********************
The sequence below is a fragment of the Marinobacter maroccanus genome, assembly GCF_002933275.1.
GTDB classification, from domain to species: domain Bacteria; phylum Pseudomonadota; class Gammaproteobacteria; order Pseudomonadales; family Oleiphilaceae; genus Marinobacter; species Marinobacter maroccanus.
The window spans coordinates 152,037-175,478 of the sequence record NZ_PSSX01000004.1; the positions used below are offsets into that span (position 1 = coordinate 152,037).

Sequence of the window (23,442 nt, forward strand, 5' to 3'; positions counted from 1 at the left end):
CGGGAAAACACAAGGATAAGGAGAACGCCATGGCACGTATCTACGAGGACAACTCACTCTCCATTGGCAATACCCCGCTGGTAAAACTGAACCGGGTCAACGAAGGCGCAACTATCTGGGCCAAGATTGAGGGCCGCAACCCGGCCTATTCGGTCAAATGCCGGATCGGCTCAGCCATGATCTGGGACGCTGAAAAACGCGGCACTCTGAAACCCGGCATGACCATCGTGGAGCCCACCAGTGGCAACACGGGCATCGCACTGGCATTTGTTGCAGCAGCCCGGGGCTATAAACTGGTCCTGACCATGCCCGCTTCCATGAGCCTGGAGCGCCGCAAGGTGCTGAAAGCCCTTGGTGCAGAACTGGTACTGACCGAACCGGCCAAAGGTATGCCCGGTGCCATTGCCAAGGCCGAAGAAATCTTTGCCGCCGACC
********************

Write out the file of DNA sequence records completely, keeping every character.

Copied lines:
The sequence below is a fragment of the Marinobacter maroccanus genome, assembly GCF_002933275.1.
GTDB classification, from domain to species: domain Bacteria; phylum Pseudomonadota; class Gammaproteobacteria; order Pseudomonadales; family Oleiphilaceae; genus Marinobacter; species Marinobacter maroccanus.
The window spans coordinates 152,037-175,478 of the sequence record NZ_PSSX01000004.1; the positions used below are offsets into that span (position 1 = coordinate 152,037).

Sequence of the window (23,442 nt, forward strand, 5' to 3'; positions counted from 1 at the left end):
CGGGAAAACACAAGGATAAGGAGAACGCCATGGCACGTATCTACGAGGACAACTCACTCTCCATTGGCAATACCCCGCTGGTAAAACTGAACCGGGTCAACGAAGGCGCAACTATCTGGGCCAAGATTGAGGGCCGCAACCCGGCCTATTCGGTCAAATGCCGGATCGGCTCAGCCATGATCTGGGACGCTGAAAAACGCGGCACTCTGAAACCCGGCATGACCATCGTGGAGCCCACCAGTGGCAACACGGGCATCGCACTGGCATTTGTTGCAGCAGCCCGGGGCTATAAACTGGTCCTGACCATGCCCGCTTCCATGAGCCTGGAGCGCCGCAAGGTGCTGAAAGCCCTTGGTGCAGAACTGGTACTGACCGAACCGGCCAAAGGTATGCCCGGTGCCATTGCCAAGGCCGAAGAAATCTTTGCCGCCGACC